Pregnancy in Women with HIV in a Tuberculosis Preventive Therapy Trial

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Tuberculosis preventive therapy (TPT) is recommended for people with HIV infection, including during pregnancy. The effect of TPT exposure at conception and during pregnancy is poorly documented.


We report pregnancy outcomes among South African women with HIV enrolled in a randomized trial of 4 TPT regimens (two 3-month regimens, rifapentine/isoniazid [3HP] or rifampin/isoniazid [3HR], isoniazid for 6 months, or isoniazid continuously). Descriptive statistics and risk ratios were assessed to examine relationships between study regimens and outcomes.


216/896 women (24%) conceived during the study. Women who conceived were younger (27.9 vs 31.3 years) and had higher mean CD4 counts (589.1 vs 536.7). The odds of pregnancy were higher in women in the rifamycin-isoniazid arms than those in the isoniazid arms (3HP: relative risk [RR] 1.73, P = 0.001; 3HR:RR 1.55, P = 0.017) despite increased contraceptive use compared with the standard 6H therapy. Thirty-four women became pregnant while taking preventive treatment (8 rifamycin and 26 isoniazid monotherapy). Pregnancy outcomes in these women were as follows: 17 (50%) mother/baby healthy, 3 (9%) spontaneous abortions, 6 (18%) elective abortions, 1 (3%) premature delivery, 2 (6%) neonatal deaths [1 rifamycin-isoniazid and 1 isoniazid], and 5 (15%) unknown.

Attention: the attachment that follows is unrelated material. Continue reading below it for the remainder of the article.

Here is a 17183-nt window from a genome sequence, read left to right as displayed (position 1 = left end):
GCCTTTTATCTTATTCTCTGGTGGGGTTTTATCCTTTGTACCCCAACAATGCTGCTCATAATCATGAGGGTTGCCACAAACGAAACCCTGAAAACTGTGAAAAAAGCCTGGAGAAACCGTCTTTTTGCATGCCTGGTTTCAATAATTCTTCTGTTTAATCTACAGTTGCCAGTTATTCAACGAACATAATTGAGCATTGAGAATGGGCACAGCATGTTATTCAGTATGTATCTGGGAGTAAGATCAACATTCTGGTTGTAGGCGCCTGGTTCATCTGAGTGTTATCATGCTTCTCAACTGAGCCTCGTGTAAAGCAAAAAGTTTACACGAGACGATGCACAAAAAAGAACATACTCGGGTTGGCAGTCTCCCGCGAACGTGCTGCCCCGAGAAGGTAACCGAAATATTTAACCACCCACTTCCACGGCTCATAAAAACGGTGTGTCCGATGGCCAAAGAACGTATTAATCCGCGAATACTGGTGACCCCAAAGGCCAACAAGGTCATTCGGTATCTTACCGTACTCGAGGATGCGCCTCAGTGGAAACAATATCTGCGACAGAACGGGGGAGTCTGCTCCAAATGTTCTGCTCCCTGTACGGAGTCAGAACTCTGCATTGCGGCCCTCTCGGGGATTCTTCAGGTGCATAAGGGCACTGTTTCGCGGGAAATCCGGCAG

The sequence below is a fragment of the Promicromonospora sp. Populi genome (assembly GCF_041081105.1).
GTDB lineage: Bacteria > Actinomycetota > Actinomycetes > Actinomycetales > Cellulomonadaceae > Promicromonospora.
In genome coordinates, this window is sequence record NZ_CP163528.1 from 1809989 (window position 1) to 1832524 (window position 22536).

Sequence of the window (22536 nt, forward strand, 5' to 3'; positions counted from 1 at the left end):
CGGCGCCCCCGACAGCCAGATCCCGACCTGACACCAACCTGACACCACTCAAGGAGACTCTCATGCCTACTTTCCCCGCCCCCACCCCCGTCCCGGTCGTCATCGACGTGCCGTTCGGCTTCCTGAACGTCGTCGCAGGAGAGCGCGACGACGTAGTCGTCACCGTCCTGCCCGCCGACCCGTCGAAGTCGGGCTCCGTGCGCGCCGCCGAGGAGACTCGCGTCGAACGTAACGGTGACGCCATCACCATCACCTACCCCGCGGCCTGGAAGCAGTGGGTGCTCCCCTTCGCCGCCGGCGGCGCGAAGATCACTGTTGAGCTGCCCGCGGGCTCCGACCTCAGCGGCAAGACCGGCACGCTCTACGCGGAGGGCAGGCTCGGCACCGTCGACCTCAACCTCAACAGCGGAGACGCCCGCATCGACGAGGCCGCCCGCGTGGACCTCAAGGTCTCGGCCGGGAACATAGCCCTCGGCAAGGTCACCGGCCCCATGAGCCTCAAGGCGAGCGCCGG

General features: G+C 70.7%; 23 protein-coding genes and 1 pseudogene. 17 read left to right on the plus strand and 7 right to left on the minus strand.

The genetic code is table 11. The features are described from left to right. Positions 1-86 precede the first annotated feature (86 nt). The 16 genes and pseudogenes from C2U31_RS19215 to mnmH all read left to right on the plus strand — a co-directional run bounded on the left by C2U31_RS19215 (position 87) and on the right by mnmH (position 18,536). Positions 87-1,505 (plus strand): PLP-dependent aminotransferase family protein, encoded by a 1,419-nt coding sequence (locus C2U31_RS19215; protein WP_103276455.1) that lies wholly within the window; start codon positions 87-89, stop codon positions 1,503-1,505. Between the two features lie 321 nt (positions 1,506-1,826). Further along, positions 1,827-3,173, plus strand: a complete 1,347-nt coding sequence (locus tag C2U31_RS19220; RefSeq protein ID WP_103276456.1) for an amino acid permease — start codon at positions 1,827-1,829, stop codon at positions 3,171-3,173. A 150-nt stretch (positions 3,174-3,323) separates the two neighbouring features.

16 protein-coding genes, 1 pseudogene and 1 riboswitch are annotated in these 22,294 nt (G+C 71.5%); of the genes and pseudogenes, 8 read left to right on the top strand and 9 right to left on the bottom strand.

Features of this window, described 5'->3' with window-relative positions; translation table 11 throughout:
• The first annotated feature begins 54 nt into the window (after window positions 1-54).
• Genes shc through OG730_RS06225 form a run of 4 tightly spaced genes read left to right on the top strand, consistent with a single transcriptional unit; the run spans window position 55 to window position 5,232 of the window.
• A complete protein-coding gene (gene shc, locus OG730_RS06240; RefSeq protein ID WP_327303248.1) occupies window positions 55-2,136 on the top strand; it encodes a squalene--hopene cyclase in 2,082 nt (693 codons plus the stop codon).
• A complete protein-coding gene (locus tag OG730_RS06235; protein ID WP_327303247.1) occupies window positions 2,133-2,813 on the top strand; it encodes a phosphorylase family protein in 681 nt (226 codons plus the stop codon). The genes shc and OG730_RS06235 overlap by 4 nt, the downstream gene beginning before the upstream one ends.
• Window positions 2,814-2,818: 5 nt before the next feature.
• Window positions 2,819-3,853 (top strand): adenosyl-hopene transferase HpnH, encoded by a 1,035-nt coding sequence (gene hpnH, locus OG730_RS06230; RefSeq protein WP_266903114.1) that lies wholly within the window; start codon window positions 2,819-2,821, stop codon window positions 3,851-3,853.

Pregnancy was common in women who had received TPT and more frequent in women who had received rifamycin-isoniazid–based regimens.

Singh P, Moulton LH, Barnes GL, Gupta A, Msandiwa R, Chaisson RE, Martinson NA. Pregnancy in Women With HIV in a Tuberculosis Preventive Therapy Trial. J Acquir Immune Defic Syndr. 2022 Dec 1;91(4):397-402. doi: 10.1097/QAI.0000000000003078. PMID: 36000934; PMCID: PMC9613590.